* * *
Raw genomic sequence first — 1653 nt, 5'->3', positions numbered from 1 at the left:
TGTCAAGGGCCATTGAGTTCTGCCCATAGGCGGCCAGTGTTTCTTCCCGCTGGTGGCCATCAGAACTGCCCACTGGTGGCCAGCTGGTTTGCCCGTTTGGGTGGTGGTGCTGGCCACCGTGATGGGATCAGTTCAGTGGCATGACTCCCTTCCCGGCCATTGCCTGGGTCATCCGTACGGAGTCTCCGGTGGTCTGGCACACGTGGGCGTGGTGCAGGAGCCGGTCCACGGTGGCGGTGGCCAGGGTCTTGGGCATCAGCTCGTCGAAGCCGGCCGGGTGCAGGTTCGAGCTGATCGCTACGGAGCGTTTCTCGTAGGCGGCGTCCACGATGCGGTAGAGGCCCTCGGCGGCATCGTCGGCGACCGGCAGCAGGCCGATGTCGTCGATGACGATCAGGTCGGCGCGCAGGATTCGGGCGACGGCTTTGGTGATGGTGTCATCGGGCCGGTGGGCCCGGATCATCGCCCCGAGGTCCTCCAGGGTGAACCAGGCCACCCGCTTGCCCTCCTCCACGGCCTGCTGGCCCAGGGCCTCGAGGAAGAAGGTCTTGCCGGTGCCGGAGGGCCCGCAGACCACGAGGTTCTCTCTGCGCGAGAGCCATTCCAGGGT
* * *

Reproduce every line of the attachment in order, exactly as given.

Raw genomic sequence first — 1653 nt, 5'->3', positions numbered from 1 at the left:
TGTCAAGGGCCATTGAGTTCTGCCCATAGGCGGCCAGTGTTTCTTCCCGCTGGTGGCCATCAGAACTGCCCACTGGTGGCCAGCTGGTTTGCCCGTTTGGGTGGTGGTGCTGGCCACCGTGATGGGATCAGTTCAGTGGCATGACTCCCTTCCCGGCCATTGCCTGGGTCATCCGTACGGAGTCTCCGGTGGTCTGGCACACGTGGGCGTGGTGCAGGAGCCGGTCCACGGTGGCGGTGGCCAGGGTCTTGGGCATCAGCTCGTCGAAGCCGGCCGGGTGCAGGTTCGAGCTGATCGCTACGGAGCGTTTCTCGTAGGCGGCGTCCACGATGCGGTAGAGGCCCTCGGCGGCATCGTCGGCGACCGGCAGCAGGCCGATGTCGTCGATGACGATCAGGTCGGCGCGCAGGATTCGGGCGACGGCTTTGGTGATGGTGTCATCGGGCCGGTGGGCCCGGATCATCGCCCCGAGGTCCTCCAGGGTGAACCAGGCCACCCGCTTGCCCTCCTCCACGGCCTGCTGGCCCAGGGCCTCGAGGAAGAAGGTCTTGCCGGTGCCGGAGGGCCCGCAGACCACGAGGTTCTCTCTGCGCGAGAGCCATTCCAGGGT